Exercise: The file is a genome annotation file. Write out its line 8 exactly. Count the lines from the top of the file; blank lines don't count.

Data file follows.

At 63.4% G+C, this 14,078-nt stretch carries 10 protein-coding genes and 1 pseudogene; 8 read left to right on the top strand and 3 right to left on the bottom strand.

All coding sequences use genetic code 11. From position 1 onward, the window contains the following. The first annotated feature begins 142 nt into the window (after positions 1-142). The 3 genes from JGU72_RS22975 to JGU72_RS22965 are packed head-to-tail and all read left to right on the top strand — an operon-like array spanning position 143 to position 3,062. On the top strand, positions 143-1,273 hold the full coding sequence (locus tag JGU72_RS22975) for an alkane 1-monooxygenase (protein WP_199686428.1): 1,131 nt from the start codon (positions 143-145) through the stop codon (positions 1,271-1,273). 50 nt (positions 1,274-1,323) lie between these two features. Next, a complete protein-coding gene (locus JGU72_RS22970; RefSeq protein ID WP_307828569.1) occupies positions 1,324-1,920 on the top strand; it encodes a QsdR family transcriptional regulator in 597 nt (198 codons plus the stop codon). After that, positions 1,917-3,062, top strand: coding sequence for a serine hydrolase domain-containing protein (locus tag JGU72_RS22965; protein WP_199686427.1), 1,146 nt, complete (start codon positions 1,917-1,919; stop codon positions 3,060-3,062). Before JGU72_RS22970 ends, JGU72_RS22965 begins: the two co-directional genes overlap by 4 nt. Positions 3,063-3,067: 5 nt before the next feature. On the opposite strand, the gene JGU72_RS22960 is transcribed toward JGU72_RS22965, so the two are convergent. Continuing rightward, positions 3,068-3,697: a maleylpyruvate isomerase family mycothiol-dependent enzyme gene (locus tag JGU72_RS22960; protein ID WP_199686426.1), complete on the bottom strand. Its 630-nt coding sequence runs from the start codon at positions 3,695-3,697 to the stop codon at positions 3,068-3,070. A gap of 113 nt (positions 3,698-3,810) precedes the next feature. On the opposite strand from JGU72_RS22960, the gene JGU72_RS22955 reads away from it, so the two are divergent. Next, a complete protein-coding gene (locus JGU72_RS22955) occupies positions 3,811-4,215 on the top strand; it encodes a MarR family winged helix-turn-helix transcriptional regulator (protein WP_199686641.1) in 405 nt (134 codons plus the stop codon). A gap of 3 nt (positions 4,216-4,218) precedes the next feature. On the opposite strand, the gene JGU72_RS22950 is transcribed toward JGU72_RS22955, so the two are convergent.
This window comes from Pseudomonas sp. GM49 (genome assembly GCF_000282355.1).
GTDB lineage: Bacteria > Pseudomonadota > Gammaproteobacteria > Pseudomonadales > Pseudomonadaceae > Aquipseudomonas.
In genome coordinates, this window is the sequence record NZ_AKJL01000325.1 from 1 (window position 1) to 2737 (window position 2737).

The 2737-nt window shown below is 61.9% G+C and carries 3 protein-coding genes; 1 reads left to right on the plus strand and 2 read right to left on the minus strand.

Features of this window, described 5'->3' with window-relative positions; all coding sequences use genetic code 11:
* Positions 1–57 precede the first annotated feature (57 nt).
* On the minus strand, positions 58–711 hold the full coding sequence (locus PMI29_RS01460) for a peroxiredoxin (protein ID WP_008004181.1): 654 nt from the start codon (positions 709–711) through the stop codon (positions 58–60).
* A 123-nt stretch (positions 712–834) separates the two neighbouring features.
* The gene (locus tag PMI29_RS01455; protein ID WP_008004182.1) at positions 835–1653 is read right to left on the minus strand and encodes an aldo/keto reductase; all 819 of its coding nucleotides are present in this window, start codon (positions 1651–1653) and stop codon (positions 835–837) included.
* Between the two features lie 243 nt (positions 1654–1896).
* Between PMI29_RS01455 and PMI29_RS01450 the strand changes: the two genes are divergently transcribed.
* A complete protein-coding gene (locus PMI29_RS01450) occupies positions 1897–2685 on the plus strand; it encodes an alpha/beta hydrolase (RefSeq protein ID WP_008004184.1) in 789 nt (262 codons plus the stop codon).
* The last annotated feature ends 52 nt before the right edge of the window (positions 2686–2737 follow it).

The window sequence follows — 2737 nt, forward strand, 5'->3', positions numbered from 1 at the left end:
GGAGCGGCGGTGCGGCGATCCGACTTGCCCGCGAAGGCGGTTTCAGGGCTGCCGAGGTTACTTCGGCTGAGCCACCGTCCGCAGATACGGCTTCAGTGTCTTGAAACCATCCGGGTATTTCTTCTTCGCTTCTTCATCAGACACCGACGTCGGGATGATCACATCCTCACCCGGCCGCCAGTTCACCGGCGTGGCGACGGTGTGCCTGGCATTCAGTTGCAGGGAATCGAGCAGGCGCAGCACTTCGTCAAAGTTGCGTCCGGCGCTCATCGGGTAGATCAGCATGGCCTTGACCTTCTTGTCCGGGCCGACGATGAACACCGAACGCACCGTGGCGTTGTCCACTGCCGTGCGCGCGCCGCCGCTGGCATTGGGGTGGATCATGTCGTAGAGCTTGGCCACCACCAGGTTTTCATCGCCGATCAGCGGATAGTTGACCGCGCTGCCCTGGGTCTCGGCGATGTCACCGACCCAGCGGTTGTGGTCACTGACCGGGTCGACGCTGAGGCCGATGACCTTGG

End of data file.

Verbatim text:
* Positions 1–57 precede the first annotated feature (57 nt).